Auster, of course, made only a feeble attempt to discern what the impact of these rule changes would be--and that was the foremost reason why his ideas were greeted with scorn (or were simply dismissed with a yawn). The sacrosanctity of four balls for a walk, however, is a fiction unto itself, and while it's certainly possible to believe without burden of proof (as Craig Calcaterra and others have done in responding semi-snarkily to Auster's "Big Idea"--and, yes, our sponsor "Fright Quotes R Us" is looking up and down at all this and licking its collective chops...), it's also intriguing enough to warrant the work to anatomize just what might happen to baseball if these rules were put into play.
Calcaterra states baldly that these changes would cause walks and strikeouts to explode in seriously greater frequency, but it's not really clear that this would happen. (We would love to have seen what he and others would have written in 1893 when the pitching distance was adjusted ten and a half feet. Whatever else we can say about our predecessors, they clearly possessed a pioneering spirit--something sorely lacking in current times.)
But before we address all that, let's actually try to quantify just how many pitches would be removed from the game if Auster's idea were implemented.
To do that, we tossed together the following chart utilizing "plate appearances by number of pitches" data compiled awhile back by the multi-hatted Paul Swydan (who is not yet a character in a Paul Auster novel). It's a nice slice of "big data," as it chronicles twenty-six seasons' worth of plate appearances--a total of over four million (though this is just under a hundred thousand fewer than the number of random recursions in Auster's fiction...).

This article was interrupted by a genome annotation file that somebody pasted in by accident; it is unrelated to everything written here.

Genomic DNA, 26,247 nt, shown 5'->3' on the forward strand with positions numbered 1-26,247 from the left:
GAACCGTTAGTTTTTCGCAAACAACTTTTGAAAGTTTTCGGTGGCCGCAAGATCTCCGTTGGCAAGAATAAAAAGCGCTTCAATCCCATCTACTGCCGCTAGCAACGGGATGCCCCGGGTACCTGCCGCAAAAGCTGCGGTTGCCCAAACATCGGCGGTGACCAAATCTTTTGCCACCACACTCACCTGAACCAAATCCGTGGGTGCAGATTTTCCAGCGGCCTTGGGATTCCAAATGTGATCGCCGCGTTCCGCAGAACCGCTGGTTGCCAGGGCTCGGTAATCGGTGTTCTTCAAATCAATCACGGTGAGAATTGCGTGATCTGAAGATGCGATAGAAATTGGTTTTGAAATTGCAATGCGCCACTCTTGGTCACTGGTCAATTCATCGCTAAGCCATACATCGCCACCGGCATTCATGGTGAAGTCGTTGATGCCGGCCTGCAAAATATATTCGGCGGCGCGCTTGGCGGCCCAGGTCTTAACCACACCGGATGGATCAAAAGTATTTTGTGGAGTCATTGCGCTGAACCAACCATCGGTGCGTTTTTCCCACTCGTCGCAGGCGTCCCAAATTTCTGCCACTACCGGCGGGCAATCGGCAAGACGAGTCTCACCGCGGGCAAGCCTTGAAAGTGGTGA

From this, we can (after a little bit of extra detective work) apportion pitch quantities to the various batting counts that are possible at each incremental number of pitches. Here is what we came up with:
The matchups of this data with the percentages for the "terminal states" of batters' plate appearances turn out to be pretty good (only a few discrepancies--nothing to get hung about, as John Lennon said). We can also identify from this breakout of "number of pitches" the plate appearances that would no longer exist if we were to implement Auster's idea.
Everything in the two shades of orange--a color that is clearly too vibrant for Auster's fiction...he'd never be an Astros fan, or dress poison gal Madge Rapf (Agnes Moorehead) in all that eye-popping citrus--is what would disappear.